They work at elementary school
    They work at an elementary school.
    - This means that they both work at the same school (the same building.)

    They work at elementary schools.
    - This means that they work in different elementary schools.

    They work in elementary school
    They work in an elementary school.
    - This means the same as "They work at an elementary school."

    They work in elementary schools. <-- period at the end of sentences
    - This is the same as "They work at elementary schools."

  4. #4
    Ann1977 is offline Senior Member
    Join Date
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    Re: element school

    [QUOTE=teachmehelp;524746]Hi,

    I this found sentence.

    Why no a/an before elementary?


    In almost all schools at these levels, children are divided by age groups into grades, ranging from kindergarten (followed by first grade) for the youngest children in elementary school, up to twelfth grade, which is the final year of high school. The exact age range of students in these grade levels varies slightly from area to area.Education in the United States - Wikipedia, the free encyclopedia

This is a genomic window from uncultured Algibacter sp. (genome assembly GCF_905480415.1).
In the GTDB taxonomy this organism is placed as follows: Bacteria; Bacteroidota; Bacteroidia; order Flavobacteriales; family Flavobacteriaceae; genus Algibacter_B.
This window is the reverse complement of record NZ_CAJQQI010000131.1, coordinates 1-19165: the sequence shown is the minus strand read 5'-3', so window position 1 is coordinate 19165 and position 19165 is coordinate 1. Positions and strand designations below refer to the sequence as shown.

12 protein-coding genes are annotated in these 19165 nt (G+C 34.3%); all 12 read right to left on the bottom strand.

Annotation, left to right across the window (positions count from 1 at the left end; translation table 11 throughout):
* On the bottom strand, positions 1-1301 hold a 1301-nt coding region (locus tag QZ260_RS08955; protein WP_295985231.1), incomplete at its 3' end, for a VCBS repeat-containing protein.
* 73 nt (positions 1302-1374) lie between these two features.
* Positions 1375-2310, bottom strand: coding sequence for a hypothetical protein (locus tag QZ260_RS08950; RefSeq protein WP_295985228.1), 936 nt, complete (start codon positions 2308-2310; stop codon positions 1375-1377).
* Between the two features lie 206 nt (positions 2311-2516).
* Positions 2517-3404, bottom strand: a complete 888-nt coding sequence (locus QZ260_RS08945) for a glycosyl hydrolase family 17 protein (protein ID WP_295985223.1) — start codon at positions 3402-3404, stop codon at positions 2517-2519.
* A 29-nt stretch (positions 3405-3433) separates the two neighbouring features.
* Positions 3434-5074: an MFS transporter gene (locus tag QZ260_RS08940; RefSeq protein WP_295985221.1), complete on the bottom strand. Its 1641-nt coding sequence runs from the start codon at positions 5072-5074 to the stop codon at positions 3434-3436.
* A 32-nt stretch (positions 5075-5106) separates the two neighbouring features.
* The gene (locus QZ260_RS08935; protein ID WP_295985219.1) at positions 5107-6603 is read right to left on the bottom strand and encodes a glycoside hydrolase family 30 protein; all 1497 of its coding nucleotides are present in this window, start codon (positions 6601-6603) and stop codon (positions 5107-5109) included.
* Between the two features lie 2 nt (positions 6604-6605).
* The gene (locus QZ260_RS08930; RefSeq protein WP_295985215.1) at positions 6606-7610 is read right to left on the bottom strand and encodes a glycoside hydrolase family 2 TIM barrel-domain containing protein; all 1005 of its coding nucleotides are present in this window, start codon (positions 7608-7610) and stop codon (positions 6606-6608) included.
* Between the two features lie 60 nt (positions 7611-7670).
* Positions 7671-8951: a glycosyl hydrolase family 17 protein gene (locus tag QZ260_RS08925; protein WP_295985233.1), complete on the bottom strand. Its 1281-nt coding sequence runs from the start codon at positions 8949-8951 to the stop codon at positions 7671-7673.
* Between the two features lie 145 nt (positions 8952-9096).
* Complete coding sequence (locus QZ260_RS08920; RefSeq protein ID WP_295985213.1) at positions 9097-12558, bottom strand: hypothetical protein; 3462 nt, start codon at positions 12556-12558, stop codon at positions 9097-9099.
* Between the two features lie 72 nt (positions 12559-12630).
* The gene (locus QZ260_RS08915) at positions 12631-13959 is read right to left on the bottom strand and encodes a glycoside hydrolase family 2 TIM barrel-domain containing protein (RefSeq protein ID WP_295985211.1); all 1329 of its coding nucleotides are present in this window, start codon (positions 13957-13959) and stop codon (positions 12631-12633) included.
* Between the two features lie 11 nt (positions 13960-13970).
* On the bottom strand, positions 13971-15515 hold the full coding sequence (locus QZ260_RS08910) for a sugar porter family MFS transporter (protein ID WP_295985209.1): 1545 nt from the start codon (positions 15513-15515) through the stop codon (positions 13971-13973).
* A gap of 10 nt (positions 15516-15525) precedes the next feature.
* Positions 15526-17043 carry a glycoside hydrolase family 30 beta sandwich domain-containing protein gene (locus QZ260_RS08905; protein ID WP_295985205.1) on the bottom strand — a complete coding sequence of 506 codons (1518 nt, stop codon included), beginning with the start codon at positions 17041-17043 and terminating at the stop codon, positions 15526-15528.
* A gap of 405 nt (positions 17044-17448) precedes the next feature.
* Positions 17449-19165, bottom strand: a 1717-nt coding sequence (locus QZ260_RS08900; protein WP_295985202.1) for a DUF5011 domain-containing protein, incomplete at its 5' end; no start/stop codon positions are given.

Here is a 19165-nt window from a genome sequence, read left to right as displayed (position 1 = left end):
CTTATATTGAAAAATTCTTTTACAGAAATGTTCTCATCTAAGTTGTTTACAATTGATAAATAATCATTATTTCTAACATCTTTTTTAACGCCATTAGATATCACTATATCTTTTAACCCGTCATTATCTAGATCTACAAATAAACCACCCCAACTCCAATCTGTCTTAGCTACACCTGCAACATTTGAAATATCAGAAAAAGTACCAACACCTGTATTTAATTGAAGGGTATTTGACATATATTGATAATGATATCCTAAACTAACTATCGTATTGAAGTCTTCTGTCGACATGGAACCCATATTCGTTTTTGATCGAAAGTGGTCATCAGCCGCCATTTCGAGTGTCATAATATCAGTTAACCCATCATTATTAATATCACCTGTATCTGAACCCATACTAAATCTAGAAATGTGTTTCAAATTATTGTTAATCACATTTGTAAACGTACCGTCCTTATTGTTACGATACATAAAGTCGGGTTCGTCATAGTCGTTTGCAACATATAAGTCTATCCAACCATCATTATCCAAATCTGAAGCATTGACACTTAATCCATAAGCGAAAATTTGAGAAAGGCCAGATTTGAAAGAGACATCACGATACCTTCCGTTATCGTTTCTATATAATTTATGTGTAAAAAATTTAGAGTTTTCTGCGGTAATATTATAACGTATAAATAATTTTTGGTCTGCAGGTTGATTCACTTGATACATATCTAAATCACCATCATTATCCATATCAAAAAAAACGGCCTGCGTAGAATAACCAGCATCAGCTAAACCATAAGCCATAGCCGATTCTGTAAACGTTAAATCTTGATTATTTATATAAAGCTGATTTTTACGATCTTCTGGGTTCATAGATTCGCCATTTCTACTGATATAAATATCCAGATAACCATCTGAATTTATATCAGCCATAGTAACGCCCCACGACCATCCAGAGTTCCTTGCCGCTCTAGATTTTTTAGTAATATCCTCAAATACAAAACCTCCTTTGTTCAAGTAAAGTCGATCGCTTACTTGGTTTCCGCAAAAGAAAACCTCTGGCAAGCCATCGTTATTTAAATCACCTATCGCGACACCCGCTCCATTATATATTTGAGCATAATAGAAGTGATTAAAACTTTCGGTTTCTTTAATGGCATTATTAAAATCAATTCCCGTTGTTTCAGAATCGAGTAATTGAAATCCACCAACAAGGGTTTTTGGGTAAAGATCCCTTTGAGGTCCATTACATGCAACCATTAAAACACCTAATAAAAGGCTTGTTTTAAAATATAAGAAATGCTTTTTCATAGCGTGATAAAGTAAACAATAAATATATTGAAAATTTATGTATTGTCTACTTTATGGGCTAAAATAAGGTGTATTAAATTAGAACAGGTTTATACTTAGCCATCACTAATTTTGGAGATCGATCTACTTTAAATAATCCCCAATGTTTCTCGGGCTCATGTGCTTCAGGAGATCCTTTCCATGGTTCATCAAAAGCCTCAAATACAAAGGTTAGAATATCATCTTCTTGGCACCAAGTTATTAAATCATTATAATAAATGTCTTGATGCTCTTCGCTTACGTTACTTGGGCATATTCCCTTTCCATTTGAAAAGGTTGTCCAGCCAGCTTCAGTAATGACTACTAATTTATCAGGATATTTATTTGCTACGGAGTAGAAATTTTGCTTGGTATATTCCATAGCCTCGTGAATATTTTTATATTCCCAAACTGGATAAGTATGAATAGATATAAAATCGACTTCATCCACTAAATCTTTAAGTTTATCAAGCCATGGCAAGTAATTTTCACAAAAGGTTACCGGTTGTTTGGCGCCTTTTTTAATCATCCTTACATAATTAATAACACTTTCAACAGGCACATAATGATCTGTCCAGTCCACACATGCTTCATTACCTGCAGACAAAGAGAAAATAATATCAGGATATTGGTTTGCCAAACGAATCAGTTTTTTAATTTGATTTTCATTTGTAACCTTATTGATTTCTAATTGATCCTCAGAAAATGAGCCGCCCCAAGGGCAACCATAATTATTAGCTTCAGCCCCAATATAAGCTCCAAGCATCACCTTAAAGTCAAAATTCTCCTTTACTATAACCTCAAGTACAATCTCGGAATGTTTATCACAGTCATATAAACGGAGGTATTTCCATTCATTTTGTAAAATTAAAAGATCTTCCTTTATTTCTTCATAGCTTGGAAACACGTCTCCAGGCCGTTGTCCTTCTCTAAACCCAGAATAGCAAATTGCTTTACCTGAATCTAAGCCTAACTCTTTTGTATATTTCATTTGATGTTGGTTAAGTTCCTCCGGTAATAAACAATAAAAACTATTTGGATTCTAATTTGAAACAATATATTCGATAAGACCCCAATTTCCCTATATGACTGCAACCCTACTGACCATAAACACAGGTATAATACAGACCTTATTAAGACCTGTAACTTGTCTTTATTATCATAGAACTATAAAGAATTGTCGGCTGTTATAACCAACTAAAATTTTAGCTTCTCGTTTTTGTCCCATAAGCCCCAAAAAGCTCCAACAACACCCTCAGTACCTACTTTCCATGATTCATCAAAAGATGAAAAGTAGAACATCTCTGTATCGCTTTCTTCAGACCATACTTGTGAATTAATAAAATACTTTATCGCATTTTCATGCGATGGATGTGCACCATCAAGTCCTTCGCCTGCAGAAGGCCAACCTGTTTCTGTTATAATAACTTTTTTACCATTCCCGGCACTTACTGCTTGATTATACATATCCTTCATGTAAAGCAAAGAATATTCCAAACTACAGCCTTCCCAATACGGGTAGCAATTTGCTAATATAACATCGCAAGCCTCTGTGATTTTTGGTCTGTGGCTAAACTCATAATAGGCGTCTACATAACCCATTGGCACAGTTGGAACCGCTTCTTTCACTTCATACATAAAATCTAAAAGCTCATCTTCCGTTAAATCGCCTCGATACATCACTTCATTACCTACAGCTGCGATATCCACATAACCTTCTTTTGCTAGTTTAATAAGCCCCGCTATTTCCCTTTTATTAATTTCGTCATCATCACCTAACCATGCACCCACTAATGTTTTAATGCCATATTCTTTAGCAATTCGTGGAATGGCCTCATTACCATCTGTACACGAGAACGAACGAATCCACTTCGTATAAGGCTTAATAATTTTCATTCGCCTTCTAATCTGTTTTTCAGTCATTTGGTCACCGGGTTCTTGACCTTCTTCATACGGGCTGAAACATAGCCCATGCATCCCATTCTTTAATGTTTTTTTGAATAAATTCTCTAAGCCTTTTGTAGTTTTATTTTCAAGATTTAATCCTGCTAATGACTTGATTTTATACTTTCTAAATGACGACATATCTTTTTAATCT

In this case, the expression refers to a state or condition, not a physical location.

    To be in school is not the same as being in A school.

    - The first use ("he's in elementary school") refers to his condition of life, his state or status in life. It is not the answer to "Where is he?" It is the answer to "How old is he?" or "What does he do in life?"

    But to say, "He's studying in an elementary school not far from his home" makes the concept of "elementary school" into a physical building, a geographical place. It IS the answer to "Where is he?"

    A similar use:

    Lulu's back in town.
    - This means that she's come back to the conceptual status of "in town."
    Lulu is in a small town in the Midwest.
    - This is how her geographical location is referred to.
    "In town" is not the same as "in a town."

    "He's been in jail for six years."
    - This refers to his status as a prisoner. It's the answer to, "What has he been up to since we were in school together?"
    "He's in a run-down jail in Abilene, Texas."
    - This is the way to describe his physical location. It's the answer to "Where is he?"

    If the study you cited had been conducted inside one building, the author would have said in various places, "The children in the elementary school were from the same neighborhood, but the children in the high school we studied came from all over Denver."

    This is not the same as saying, "Children in elementary school are from the same neighborhood."
    This is impossible! All the children who are in elementary school could never be housed in one neighborhood.

    "Children in high school are from Denver" is logically impossible as well as false. Most children in high school are from places that are NOT Denver. But the children in THIS high school can be from Denver.
    Last edited by Ann1977; 15-Oct-2009 at 08:35.